Clean Energy Week 2014 ocean energy sector review

Report
ARENA’s ocean energy
sector review
Clean Energy Week 2014
Andrew Newman
Strategy
ARENA
23 July 2014
Aims of the review
•
SNAPSHOT OF KEY CHALLENGES AND
OPPORTUNITIES
•
ASSESS AUSTRALIA’S CONTRIBUTION TO POOL
OF GLOBAL KNOWLEDGE
•
HOW ARENA/AUSTRALIAN GOVERNMENT CAN
BEST SUPPORT THE MARINE ENERGY SECTOR
2
Today’s presentation
•
INITIAL FINDINGS (DRAFT ONLY)
•
MARINE TECHNOLOGIES
•
STATE OF THE INDUSTRY
•
COST CURVE FOR MARINE ENERGY
•
OPPORTUNITIES AND OUTLOOK
•
ARENA’S FOCUS ON DATA
ARENA welcomes comments from the sector on our initial findings
3
Initial findings from ARENA’s review
•
TECHNOLOGY
o Some Australian companies at cutting edge of marine R&D
o Designs yet to converge, reducing economies of scale
•
DATA
o Paucity of data in real operating conditions
•
•
•
OPPORTUNITIES
o Significant global investment planned in R&D
o Largest wave/tidal market projected to be in Europe/Canada,
some opportunities in Asian/South American markets
Biopower’s O Drive
ARENA’S CONTRIBUTION
o Data on economic case, environmental impact and grid
integration
o Monitor progress of ARENA projects, encouraging
dissemination of energy output and environmental impact
data, re-evaluate following project completion
4
Wave, tidal, other ocean were considered
for this review
W
a
v
e
Oscillating Wave
Surge Converter
Oscillating Water
Point Absorber
Column
Chamber part
Use surge motion of
filled with water Buoy connected to
waves to produce
to drive air
fixed mooring
horizontal oscillating
through a turbine heaves with waves
motions
Attenuator
Terminator
use oncoming waves to
induce an oscillatory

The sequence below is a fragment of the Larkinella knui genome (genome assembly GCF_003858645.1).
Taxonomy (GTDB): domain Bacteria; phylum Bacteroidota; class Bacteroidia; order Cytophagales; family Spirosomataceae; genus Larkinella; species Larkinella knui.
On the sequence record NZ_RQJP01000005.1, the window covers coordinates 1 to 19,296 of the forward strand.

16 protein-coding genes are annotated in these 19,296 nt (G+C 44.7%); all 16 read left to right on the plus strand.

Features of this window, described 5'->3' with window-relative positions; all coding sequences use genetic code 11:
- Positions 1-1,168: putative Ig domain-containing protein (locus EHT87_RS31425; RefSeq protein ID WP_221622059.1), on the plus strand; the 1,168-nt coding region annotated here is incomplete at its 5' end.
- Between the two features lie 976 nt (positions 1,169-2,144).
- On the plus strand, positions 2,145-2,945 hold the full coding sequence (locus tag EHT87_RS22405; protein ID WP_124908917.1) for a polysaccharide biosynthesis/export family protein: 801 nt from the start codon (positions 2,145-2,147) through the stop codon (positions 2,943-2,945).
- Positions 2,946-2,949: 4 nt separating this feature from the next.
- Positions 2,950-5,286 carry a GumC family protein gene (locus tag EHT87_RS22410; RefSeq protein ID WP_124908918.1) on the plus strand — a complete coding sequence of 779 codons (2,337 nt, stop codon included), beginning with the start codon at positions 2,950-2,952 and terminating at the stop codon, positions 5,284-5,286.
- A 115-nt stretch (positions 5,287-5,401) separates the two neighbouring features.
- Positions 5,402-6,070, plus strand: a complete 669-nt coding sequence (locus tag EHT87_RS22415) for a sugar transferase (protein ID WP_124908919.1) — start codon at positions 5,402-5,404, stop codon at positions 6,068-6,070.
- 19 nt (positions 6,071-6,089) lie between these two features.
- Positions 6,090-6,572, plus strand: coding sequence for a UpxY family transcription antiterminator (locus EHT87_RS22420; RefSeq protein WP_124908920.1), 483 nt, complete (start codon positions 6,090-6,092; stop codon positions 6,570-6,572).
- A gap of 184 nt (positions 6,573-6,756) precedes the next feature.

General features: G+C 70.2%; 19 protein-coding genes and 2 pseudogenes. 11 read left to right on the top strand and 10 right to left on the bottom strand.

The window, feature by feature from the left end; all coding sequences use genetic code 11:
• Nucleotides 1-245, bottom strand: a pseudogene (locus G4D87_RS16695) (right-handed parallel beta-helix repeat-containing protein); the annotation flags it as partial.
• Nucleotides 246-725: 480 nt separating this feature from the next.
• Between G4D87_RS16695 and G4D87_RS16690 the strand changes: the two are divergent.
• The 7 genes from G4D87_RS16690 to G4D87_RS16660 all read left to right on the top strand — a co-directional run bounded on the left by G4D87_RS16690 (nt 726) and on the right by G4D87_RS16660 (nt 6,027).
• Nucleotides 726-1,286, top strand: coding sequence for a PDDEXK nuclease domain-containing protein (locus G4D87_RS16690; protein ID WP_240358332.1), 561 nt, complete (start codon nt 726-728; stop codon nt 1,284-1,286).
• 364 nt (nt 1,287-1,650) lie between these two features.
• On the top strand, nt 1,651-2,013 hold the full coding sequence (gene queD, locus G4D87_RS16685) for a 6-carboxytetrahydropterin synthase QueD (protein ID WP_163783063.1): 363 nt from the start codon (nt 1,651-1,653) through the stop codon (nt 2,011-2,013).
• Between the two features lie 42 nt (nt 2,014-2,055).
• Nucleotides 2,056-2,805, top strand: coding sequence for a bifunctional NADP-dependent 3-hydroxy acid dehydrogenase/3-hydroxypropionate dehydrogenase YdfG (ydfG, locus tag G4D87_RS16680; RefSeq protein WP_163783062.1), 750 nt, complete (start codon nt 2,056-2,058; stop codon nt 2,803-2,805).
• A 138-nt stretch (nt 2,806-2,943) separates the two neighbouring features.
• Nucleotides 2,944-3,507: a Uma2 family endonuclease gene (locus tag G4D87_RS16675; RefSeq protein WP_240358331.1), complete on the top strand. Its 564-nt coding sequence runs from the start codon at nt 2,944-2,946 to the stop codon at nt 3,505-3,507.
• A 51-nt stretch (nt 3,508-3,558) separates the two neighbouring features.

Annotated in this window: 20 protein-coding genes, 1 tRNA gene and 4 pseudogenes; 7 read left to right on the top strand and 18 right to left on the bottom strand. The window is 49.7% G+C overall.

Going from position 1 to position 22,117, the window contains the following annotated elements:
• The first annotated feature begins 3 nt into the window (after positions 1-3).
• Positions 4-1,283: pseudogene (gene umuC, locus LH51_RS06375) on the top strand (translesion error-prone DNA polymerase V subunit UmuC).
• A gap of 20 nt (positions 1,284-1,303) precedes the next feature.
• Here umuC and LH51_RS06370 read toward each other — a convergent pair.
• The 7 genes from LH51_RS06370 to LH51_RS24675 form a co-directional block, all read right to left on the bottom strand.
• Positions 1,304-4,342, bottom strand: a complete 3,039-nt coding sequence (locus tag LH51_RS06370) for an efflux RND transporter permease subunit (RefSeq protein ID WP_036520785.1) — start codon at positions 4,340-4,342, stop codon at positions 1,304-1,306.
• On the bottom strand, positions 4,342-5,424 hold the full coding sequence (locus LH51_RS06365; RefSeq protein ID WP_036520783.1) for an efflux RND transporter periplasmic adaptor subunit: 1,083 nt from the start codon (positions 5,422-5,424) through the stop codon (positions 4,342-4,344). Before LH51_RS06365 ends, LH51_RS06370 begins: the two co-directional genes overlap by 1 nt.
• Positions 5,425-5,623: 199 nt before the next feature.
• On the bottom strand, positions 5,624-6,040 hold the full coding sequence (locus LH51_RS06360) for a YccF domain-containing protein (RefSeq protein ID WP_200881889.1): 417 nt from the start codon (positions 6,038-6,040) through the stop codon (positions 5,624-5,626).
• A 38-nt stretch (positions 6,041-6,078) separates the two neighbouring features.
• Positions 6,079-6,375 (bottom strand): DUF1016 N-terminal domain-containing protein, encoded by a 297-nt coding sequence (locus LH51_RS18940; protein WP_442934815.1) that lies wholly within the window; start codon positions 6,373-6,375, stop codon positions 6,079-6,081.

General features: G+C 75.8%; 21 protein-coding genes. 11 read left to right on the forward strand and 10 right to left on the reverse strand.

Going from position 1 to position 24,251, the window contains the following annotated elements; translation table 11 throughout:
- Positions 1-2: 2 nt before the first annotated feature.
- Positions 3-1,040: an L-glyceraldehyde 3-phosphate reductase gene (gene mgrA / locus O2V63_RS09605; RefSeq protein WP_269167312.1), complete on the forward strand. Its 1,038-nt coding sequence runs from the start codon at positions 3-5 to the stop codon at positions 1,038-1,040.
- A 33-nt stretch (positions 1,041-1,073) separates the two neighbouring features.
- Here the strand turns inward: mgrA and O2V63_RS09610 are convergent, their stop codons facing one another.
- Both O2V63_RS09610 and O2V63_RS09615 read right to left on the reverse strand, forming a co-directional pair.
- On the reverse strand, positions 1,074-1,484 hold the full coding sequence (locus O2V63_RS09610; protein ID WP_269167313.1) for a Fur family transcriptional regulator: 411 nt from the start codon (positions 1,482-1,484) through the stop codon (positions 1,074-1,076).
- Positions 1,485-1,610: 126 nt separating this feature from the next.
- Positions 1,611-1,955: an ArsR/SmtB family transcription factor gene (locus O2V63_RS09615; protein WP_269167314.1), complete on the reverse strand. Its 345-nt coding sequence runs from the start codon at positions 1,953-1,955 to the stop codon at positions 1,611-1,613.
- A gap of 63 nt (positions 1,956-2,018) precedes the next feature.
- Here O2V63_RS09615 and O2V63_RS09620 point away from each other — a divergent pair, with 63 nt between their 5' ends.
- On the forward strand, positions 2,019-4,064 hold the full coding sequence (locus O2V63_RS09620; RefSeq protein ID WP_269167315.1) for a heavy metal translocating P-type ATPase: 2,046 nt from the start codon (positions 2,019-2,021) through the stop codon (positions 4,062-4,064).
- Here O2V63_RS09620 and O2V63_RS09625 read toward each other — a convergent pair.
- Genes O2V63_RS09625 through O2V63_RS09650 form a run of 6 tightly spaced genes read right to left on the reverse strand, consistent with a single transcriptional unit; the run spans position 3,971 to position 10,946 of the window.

motion between two (or
more) adjacent
components
converts wave energy
into potential energy by
collecting water in
reservoir and releasing
it to flow through
hydraulic turbine
•
5 main types of
wave devices
demonstrated
•
Power can be
generated either at
sea or water
pumped to
onshore turbine
•
Tidal current
devices sit in water
in arrays like wave
devices, wind
turbines
•
Tidal barrages are
dams which
control the flow of
water across tidal
waterways to
generate power
•
Other ocean
technologies
including thermal
current and salinity
gradient at very
early stage
•
Offshore wind not
considered
5
ARENA supported
Tidal
Horizontal axis device common (see left)
Similar to underwater wind turbine
Little convergence in design of foundation and support structures.
Sources: SI Ocean, State of the Art (2014) ; UK Carbon Trust, Accelerating Marine Energy (2011)
Both Atlantic and Pacific nations have invested
in marine energy
Technology Push
(Grants)
Market Pull
(Revenue support)
China
A$172.8m
US$0.15/KWh
United
Kingdom
A$150m
A$513/MWh (contract for difference strike price – auction, caps to be advised)
Ireland
A$49.3m
Proposed
Canada
A$7.1 m (+ provinces)
A$382.50-A$586.50/MWh (depending on stage of project)
France
Grant figures not supplied
$A259.50/MWh
Portugal
Grant figures not supplied
Halted –A$285-390/MWh
Spain
A$34.5m
Suspended $A103.50/MWh
Australia
A$21.3m (spent to date)
REC price approx $30/MWh
Denmark
A$23.2m
$A120/MWh
US
A$17.3m
RPS rates vary from state to state
Chile
A$15.1m
N/A
South
Korea
Approx A$1 billion invested by state owned power company in deployment of tidal barrages
Sources: SI Ocean: Ocean Energy in Europe’s Atlantic Arc; US Department of Energy; Wall
6
Street Journal;
A$1 = US$0.93, 0.67 euros, 5 Danish Krone, C$1.02
Significant challenges facing marine energy
CAPITAL INTENSITY
• Initial mooring, cabling costs high,
decrease with economies of scale
$0.18m$0.9m
$18m$54m
$54m$180m
Sources: SI Ocean, State of the Art (2014) ; UK Carbon Trust, Accelerating Marine Energy
(2011)
POWER OF THE OCEAN
• Specific technology issues not
faced by on-land renewables
AETA 2013 Cost Projections
Technology
2020
2030
2040
2050
Onshore wind
84
87
90
92
Combined cycle gas
120
135
144
146
Supercritical coal
135
163
187
195
Solar PV single-axis
139
120
86
80
Offshore wind
161
147
137
127
Solar parabolic
trough + 6hr storage
197
166
155